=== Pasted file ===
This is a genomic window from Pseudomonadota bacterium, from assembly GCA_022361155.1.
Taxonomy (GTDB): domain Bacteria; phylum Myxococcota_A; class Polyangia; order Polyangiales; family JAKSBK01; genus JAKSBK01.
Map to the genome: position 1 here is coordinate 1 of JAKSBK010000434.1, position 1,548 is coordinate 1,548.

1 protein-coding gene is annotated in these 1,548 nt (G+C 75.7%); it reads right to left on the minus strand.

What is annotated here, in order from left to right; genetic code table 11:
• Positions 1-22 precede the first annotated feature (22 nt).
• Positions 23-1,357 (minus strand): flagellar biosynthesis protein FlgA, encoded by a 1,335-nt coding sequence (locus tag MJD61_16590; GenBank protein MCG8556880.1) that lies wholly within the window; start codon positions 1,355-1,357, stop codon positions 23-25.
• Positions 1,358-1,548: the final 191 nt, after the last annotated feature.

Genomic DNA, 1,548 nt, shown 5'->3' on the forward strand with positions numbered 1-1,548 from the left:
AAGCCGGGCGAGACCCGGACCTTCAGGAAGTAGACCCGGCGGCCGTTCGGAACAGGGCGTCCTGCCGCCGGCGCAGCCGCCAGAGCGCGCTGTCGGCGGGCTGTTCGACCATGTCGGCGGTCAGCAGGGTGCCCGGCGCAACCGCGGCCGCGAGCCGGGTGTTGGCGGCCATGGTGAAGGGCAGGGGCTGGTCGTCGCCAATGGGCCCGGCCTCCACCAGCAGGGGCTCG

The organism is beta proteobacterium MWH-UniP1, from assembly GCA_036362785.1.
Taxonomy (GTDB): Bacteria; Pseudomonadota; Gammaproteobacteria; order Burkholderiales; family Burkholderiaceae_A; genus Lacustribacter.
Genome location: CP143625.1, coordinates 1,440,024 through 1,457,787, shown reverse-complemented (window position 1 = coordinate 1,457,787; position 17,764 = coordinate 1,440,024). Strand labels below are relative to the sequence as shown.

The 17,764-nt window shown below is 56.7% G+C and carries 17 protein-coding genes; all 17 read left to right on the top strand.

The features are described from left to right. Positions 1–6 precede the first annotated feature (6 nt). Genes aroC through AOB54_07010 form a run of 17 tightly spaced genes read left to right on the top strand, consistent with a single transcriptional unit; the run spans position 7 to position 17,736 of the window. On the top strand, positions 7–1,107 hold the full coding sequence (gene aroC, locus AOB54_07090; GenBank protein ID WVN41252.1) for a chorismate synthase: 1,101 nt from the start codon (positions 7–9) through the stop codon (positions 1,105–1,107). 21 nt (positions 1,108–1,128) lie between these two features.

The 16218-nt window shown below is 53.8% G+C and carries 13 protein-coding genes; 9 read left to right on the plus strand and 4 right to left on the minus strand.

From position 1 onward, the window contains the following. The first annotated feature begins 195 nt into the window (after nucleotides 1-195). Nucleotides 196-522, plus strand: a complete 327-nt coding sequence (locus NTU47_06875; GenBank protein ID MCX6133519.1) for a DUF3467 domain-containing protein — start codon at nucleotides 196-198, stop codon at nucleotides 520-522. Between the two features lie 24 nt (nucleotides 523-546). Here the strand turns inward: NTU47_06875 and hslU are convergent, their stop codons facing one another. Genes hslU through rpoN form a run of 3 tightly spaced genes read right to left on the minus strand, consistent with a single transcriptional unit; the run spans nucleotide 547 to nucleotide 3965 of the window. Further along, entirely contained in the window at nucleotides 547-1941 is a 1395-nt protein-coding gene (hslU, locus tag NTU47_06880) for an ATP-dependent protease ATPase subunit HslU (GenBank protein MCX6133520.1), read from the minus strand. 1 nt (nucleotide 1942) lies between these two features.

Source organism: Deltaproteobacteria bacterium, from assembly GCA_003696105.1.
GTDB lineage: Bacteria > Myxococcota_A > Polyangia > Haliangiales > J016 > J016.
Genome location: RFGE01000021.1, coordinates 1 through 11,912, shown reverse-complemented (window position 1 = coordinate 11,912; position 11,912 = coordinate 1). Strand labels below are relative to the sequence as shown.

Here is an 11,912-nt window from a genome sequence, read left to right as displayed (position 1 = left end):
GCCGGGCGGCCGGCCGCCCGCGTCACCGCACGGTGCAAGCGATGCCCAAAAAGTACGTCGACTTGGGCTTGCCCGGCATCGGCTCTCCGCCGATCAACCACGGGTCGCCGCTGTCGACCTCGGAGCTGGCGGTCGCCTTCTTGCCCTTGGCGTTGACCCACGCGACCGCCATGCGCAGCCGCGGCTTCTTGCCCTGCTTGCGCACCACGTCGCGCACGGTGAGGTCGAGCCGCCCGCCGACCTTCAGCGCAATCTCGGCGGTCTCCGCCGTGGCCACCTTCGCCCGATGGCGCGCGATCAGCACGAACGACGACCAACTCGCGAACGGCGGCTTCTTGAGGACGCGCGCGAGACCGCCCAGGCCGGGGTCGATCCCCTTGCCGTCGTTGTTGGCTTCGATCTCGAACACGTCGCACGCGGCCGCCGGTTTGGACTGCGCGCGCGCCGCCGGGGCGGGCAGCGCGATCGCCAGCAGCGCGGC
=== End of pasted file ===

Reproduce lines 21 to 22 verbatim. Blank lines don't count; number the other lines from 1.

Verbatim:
Here is an 11,912-nt window from a genome sequence, read left to right as displayed (position 1 = left end):
GCCGGGCGGCCGGCCGCCCGCGTCACCGCACGGTGCAAGCGATGCCCAAAAAGTACGTCGACTTGGGCTTGCCCGGCATCGGCTCTCCGCCGATCAACCACGGGTCGCCGCTGTCGACCTCGGAGCTGGCGGTCGCCTTCTTGCCCTTGGCGTTGACCCACGCGACCGCCATGCGCAGCCGCGGCTTCTTGCCCTGCTTGCGCACCACGTCGCGCACGGTGAGGTCGAGCCGCCCGCCGACCTTCAGCGCAATCTCGGCGGTCTCCGCCGTGGCCACCTTCGCCCGATGGCGCGCGATCAGCACGAACGACGACCAACTCGCGAACGGCGGCTTCTTGAGGACGCGCGCGAGACCGCCCAGGCCGGGGTCGATCCCCTTGCCGTCGTTGTTGGCTTCGATCTCGAACACGTCGCACGCGGCCGCCGGTTTGGACTGCGCGCGCGCCGCCGGGGCGGGCAGCGCGATCGCCAGCAGCGCGGC